Climate protesters scaled security fences to enter the site of a coal-fired power station in southeast England on Saturday but German firm E.ON, which runs the plant, said output had not been disrupted. The protesters oppose plans for two new coal units at the facility, which will also be operated by E.ON.
KINGSNORTH (Reuters) - Climate protesters scaled security fences to enter the site of a coal-fired power station in southeast England on Saturday but German firm E.ON, which runs the plant, said output had not been disrupted.
The protesters oppose plans for two new coal units at the facility, which will also be operated by E.ON.
Police said they arrested about 50 people during the protest, which began as a peaceful march but descended into violent scuffles with police in riot gear as activists raced at the site's perimeter fences.
Four protesters got into the grounds of the power station before being arrested. Others were detained on a nearby river as they tried to access the site by raft, boat or kayak.
The demonstrators had aimed to stop output for a day but failed.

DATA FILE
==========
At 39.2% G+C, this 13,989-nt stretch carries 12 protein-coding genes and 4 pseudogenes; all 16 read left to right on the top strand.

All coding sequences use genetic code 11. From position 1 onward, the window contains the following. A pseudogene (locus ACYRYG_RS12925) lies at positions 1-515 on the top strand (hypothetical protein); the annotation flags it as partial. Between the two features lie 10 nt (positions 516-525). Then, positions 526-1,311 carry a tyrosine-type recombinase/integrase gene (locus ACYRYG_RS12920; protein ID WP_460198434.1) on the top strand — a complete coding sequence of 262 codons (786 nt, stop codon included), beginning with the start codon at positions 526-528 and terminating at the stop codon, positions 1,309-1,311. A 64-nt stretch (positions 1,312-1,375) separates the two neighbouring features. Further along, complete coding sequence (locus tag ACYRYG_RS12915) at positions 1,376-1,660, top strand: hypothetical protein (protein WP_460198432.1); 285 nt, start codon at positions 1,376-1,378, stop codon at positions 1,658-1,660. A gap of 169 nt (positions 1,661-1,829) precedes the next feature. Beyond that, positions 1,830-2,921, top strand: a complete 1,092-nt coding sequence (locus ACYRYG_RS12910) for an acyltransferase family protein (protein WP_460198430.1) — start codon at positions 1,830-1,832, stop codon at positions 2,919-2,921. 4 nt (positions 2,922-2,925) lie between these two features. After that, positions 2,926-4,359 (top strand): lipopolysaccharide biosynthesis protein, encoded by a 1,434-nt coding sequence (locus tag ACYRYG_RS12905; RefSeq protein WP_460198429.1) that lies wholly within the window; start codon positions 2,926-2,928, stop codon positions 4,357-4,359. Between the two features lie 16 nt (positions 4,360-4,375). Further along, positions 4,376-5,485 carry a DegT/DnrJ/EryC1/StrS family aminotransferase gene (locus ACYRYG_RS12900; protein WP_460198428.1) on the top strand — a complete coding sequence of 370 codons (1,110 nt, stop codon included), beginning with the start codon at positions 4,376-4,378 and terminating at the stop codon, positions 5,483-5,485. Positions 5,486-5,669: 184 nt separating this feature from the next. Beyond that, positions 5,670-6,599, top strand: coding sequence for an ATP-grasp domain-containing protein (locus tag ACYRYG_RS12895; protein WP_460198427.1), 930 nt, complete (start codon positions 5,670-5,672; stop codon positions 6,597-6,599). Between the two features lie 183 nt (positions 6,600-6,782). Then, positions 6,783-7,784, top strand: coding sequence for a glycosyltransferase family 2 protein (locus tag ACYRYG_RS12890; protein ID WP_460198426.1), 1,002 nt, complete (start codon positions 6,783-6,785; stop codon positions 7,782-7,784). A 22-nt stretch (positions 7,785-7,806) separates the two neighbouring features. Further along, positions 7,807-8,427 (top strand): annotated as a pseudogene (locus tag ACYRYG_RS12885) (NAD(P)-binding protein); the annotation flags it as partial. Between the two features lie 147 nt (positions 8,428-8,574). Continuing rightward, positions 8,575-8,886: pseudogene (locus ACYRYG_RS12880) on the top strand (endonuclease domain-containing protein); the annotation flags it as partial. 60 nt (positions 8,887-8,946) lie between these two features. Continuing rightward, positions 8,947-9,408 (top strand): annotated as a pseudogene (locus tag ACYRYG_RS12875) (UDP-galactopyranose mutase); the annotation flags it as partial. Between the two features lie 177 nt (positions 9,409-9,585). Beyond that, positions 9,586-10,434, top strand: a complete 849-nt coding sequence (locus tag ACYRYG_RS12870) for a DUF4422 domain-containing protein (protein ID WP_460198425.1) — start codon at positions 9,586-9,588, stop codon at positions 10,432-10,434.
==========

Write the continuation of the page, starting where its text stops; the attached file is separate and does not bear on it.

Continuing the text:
"We've had to increase security at the power station and members of staff have been worried by what might happen to them," said an E.ON spokesman.
"The power station is generating. It's business as usual ... to the extent it can be on this extraordinary day."
The protesters say coal emits unacceptably high levels of carbon dioxide, the gas held responsible for climate change.
"We just want to try and send a message to people that we don't want any more new coal ... it's something that's not going to help our future at all," said Helen Atkinson, 26, a medical photographer from Cumbria, northwest England.
E.ON argues emissions from the new units will be cleaner. It hopes to bury them underground using so-far commercially unproven carbon capture and storage (CCS) technology.
Protest organizers said about 1,000 people had gathered at a nearby field for a music-festival-like "Climate Camp", which has been running workshops on climate change all week.
Since the start of the camp, police have staged a 24-hour security operation involving between 350 and 1,400 police and civilian staff, at a cost of millions of pounds.
Some protesters called the police tactics heavy-handed. At one point, protesters clashed with officers who tried to arrest a man after he was seen ripping a police barrier tape.
Television cameras captured police in riot gear and brandishing batons scuffling with protesters who in turn pushed against police shields.
E.ON, which plans to close the existing plant at Kingsnorth in 2015 and replace it with the new facility, said it was a partner in the world's largest offshore wind farm off the coast of Kent and it was also building one of the world's largest heat and power plants close to Kingsnorth.
(Reporting by Golnar Motevalli; Editing by Catherine Evans)